• by Anonymous Coward on Friday February 07, 2014 @12:07PM (#46186653)

    Graphene has very high conductivity for what it is: a monoatomic layer. This is important in ICs where certain material thicknesses are in the nanometres. Also graphene has a very specific and uniform thickness, which solves uniformity problem when trying to deposit 1 nm material uniformly across 300 mm wafers. But when you can afford to increase the thickness (in macroscopic systems), metals become much more conductive than "macroscopic grahene," which is just regular graphite and is not so conductive. Actually graphite is used as electronic resistors and in certain heater elements (as it is conductive enough to pass large currents, but resistive enough to heat a lot by Joule effect and finally stands very well high temperatures).

  • by mcgrew (92797) * on Friday February 07, 2014 @12:11PM (#46186691) Homepage Journal

    The fast majority of the F*ck Beta comments are coming from ACs.

    One was mine, I don't log in or comment at work and was thrown into that mess with no way out (?&"nobeta=1" didn't work) and no way to log in.

    But yeah, many of us feared this clusterfuck would happen when a corporation bought it and Malda left. Meanwhile, slashdot's replacement is being worked on now (I registered an account this morning, user name mcgrew UID 123).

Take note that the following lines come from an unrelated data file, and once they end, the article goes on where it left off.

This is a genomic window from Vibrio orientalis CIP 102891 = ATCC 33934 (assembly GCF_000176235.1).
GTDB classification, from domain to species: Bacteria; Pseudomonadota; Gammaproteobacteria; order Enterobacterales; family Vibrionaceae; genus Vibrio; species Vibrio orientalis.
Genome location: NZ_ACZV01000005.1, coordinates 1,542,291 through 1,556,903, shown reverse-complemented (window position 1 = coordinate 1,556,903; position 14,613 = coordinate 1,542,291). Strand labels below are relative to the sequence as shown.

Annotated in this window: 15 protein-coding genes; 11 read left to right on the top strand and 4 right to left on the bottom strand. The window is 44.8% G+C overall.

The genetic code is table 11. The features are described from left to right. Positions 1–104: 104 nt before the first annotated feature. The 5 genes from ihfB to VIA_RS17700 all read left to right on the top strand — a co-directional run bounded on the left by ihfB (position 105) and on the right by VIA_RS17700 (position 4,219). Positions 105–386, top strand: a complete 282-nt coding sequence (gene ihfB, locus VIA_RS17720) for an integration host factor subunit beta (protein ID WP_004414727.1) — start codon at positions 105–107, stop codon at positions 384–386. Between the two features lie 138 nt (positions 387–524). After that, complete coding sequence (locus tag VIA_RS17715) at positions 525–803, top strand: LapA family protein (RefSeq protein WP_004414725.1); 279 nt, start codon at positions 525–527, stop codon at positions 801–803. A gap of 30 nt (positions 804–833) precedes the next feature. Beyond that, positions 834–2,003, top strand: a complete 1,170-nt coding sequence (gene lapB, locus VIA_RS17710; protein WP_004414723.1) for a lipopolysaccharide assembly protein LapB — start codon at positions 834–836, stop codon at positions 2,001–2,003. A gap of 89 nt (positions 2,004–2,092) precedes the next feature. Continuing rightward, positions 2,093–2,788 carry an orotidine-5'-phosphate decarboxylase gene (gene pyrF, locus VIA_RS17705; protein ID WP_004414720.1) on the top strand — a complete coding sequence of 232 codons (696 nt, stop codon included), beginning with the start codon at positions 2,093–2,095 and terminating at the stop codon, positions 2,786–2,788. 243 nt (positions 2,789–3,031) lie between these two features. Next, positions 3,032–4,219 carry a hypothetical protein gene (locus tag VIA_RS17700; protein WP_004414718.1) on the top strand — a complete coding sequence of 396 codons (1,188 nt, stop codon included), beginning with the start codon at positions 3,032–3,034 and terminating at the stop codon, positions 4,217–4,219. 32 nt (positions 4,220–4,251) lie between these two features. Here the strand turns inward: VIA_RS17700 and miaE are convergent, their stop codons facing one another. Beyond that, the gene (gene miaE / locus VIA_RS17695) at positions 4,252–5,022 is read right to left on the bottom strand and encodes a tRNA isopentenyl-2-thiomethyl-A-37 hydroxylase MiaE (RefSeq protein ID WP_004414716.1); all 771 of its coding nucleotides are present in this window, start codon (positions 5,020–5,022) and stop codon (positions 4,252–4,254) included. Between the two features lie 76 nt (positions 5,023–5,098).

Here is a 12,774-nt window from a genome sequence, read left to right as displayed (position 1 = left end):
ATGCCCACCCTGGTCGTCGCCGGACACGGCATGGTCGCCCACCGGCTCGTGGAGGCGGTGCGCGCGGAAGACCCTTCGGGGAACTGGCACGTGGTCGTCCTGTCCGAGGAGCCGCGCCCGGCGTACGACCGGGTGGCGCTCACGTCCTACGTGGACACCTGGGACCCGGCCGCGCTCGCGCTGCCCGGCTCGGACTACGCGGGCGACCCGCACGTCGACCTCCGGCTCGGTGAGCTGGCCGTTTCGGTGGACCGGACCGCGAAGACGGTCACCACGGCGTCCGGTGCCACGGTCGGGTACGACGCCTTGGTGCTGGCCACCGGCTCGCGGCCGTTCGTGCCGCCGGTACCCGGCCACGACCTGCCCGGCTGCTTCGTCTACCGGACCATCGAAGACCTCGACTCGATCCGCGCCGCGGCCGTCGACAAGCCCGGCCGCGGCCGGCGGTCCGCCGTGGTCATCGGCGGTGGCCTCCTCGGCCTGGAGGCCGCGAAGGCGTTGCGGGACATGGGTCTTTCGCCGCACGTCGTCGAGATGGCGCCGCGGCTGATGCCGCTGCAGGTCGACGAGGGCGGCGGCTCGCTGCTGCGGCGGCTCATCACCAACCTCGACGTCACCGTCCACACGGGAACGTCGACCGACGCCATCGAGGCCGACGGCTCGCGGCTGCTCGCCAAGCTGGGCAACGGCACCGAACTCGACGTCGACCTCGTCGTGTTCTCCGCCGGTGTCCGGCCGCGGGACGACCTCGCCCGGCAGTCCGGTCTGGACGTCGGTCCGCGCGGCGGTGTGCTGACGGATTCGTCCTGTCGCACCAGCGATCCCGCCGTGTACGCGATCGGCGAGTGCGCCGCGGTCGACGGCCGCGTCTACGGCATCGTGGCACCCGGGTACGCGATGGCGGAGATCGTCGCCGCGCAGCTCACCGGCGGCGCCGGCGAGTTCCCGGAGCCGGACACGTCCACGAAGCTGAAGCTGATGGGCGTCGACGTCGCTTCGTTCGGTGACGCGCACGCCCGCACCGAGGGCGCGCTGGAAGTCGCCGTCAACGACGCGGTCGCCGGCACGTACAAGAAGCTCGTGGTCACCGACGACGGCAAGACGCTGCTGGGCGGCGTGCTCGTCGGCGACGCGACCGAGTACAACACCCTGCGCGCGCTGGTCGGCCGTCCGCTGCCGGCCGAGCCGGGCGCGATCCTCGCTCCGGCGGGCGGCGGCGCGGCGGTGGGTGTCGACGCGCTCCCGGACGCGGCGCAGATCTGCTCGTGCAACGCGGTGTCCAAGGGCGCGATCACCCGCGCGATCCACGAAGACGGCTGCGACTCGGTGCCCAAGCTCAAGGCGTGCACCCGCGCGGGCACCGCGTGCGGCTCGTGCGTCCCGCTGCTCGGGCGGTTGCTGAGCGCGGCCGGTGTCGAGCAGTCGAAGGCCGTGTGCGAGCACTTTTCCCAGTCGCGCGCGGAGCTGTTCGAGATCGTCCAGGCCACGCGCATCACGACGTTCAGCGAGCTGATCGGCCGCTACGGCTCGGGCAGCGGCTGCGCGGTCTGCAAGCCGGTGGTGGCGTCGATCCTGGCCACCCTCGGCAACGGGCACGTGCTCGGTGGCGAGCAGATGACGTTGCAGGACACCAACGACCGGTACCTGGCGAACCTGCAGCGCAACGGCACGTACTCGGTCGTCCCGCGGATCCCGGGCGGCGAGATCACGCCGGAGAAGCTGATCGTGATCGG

• Re:Real question (Score:5, Informative)

    by JustinOpinion (1246824) on Friday February 07, 2014 @12:26PM (#46186855)
    You are correct that using graphene [wikipedia.org] or carbon nanotubes [wikipedia.org] (which are close cousins) only for the wiring wouldn't gain you much; especially since large resistances can arise from the junctions between two conductors/materials.

    People are certainly investigating how to turn graphene and nanotubes into transistors. There have been demonstrations of using an applied voltage to mechanically 'kink' a nanotube so that its resistance changes. Thus it can be used as a non-volatile memory element. (The kinking is reversible and fast.) Others have looked into ways to 'dope' graphene by controlling what material it is sitting on top of (which changes its electrical properties, similar to doping atoms into silicon). Things like this can be used to make transistors out of these carbon nanomaterials; and in principle to do it in a way where the conducting carbon network is unbroken.